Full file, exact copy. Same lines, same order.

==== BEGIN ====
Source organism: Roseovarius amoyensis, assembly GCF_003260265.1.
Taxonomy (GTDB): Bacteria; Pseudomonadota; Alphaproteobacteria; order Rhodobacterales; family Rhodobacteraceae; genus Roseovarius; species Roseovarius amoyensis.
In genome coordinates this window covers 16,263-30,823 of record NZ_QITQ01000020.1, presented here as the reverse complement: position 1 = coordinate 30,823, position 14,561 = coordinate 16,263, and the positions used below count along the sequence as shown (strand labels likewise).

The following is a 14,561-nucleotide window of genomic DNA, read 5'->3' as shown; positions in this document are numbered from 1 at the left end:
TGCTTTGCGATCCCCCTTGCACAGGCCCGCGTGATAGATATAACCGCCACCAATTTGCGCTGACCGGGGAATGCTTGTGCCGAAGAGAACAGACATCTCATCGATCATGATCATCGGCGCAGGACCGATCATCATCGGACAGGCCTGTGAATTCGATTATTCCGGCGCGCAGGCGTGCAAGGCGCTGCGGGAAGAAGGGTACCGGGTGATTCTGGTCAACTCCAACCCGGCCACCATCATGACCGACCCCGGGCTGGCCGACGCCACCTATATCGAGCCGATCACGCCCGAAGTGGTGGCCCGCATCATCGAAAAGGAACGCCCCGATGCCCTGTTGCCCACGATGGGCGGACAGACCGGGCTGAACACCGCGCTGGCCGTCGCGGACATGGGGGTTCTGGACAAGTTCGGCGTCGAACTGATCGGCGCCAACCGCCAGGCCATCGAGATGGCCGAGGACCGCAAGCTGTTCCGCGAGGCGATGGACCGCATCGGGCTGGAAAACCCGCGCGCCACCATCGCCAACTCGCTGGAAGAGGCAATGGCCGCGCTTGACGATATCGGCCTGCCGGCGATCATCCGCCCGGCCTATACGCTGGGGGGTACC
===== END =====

Source organism: Roseovarius amoyensis, assembly GCF_003260265.1.
Taxonomy (GTDB): Bacteria; Pseudomonadota; Alphaproteobacteria; order Rhodobacterales; family Rhodobacteraceae; genus Roseovarius; species Roseovarius amoyensis.
In genome coordinates this window covers 16,263-30,823 of record NZ_QITQ01000020.1, presented here as the reverse complement: position 1 = coordinate 30,823, position 14,561 = coordinate 16,263, and the positions used below count along the sequence as shown (strand labels likewise).

The following is a 14,561-nucleotide window of genomic DNA, read 5'->3' as shown; positions in this document are numbered from 1 at the left end:
TGCTTTGCGATCCCCCTTGCACAGGCCCGCGTGATAGATATAACCGCCACCAATTTGCGCTGACCGGGGAATGCTTGTGCCGAAGAGAACAGACATCTCATCGATCATGATCATCGGCGCAGGACCGATCATCATCGGACAGGCCTGTGAATTCGATTATTCCGGCGCGCAGGCGTGCAAGGCGCTGCGGGAAGAAGGGTACCGGGTGATTCTGGTCAACTCCAACCCGGCCACCATCATGACCGACCCCGGGCTGGCCGACGCCACCTATATCGAGCCGATCACGCCCGAAGTGGTGGCCCGCATCATCGAAAAGGAACGCCCCGATGCCCTGTTGCCCACGATGGGCGGACAGACCGGGCTGAACACCGCGCTGGCCGTCGCGGACATGGGGGTTCTGGACAAGTTCGGCGTCGAACTGATCGGCGCCAACCGCCAGGCCATCGAGATGGCCGAGGACCGCAAGCTGTTCCGCGAGGCGATGGACCGCATCGGGCTGGAAAACCCGCGCGCCACCATCGCCAACTCGCTGGAAGAGGCAATGGCCGCGCTTGACGATATCGGCCTGCCGGCGATCATCCGCCCGGCCTATACGCTGGGGGGTACC